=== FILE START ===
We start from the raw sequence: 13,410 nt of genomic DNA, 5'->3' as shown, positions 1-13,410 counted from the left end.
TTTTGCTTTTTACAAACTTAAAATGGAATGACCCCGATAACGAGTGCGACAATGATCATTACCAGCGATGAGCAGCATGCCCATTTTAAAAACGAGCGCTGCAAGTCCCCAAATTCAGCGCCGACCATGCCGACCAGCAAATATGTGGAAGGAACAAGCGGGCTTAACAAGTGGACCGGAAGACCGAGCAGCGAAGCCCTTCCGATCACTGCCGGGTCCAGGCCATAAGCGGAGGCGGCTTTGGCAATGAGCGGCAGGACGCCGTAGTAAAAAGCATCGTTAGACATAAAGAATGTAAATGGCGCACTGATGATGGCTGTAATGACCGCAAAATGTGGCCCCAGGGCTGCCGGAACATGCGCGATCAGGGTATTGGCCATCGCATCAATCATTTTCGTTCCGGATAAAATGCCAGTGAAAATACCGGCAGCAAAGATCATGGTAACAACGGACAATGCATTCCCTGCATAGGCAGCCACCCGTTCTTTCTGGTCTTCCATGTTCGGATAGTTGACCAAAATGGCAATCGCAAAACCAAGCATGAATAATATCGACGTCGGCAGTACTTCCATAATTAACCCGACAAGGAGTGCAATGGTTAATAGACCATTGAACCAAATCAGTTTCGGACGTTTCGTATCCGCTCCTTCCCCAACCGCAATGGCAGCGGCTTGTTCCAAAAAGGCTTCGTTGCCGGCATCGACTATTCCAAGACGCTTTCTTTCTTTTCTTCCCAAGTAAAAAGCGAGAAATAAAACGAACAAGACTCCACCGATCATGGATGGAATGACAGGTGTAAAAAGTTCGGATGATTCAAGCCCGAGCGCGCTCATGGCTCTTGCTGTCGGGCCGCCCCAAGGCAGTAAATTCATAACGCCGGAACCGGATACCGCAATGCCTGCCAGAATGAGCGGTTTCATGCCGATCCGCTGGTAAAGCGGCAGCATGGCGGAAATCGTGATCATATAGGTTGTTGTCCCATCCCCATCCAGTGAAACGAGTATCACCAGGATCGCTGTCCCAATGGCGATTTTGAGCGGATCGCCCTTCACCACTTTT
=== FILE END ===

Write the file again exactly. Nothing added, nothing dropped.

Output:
We start from the raw sequence: 13,410 nt of genomic DNA, 5'->3' as shown, positions 1-13,410 counted from the left end.
TTTTGCTTTTTACAAACTTAAAATGGAATGACCCCGATAACGAGTGCGACAATGATCATTACCAGCGATGAGCAGCATGCCCATTTTAAAAACGAGCGCTGCAAGTCCCCAAATTCAGCGCCGACCATGCCGACCAGCAAATATGTGGAAGGAACAAGCGGGCTTAACAAGTGGACCGGAAGACCGAGCAGCGAAGCCCTTCCGATCACTGCCGGGTCCAGGCCATAAGCGGAGGCGGCTTTGGCAATGAGCGGCAGGACGCCGTAGTAAAAAGCATCGTTAGACATAAAGAATGTAAATGGCGCACTGATGATGGCTGTAATGACCGCAAAATGTGGCCCCAGGGCTGCCGGAACATGCGCGATCAGGGTATTGGCCATCGCATCAATCATTTTCGTTCCGGATAAAATGCCAGTGAAAATACCGGCAGCAAAGATCATGGTAACAACGGACAATGCATTCCCTGCATAGGCAGCCACCCGTTCTTTCTGGTCTTCCATGTTCGGATAGTTGACCAAAATGGCAATCGCAAAACCAAGCATGAATAATATCGACGTCGGCAGTACTTCCATAATTAACCCGACAAGGAGTGCAATGGTTAATAGACCATTGAACCAAATCAGTTTCGGACGTTTCGTATCCGCTCCTTCCCCAACCGCAATGGCAGCGGCTTGTTCCAAAAAGGCTTCGTTGCCGGCATCGACTATTCCAAGACGCTTTCTTTCTTTTCTTCCCAAGTAAAAAGCGAGAAATAAAACGAACAAGACTCCACCGATCATGGATGGAATGACAGGTGTAAAAAGTTCGGATGATTCAAGCCCGAGCGCGCTCATGGCTCTTGCTGTCGGGCCGCCCCAAGGCAGTAAATTCATAACGCCGGAACCGGATACCGCAATGCCTGCCAGAATGAGCGGTTTCATGCCGATCCGCTGGTAAAGCGGCAGCATGGCGGAAATCGTGATCATATAGGTTGTTGTCCCATCCCCATCCAGTGAAACGAGTATCACCAGGATCGCTGTCCCAATGGCGATTTTGAGCGGATCGCCCTTCACCACTTTT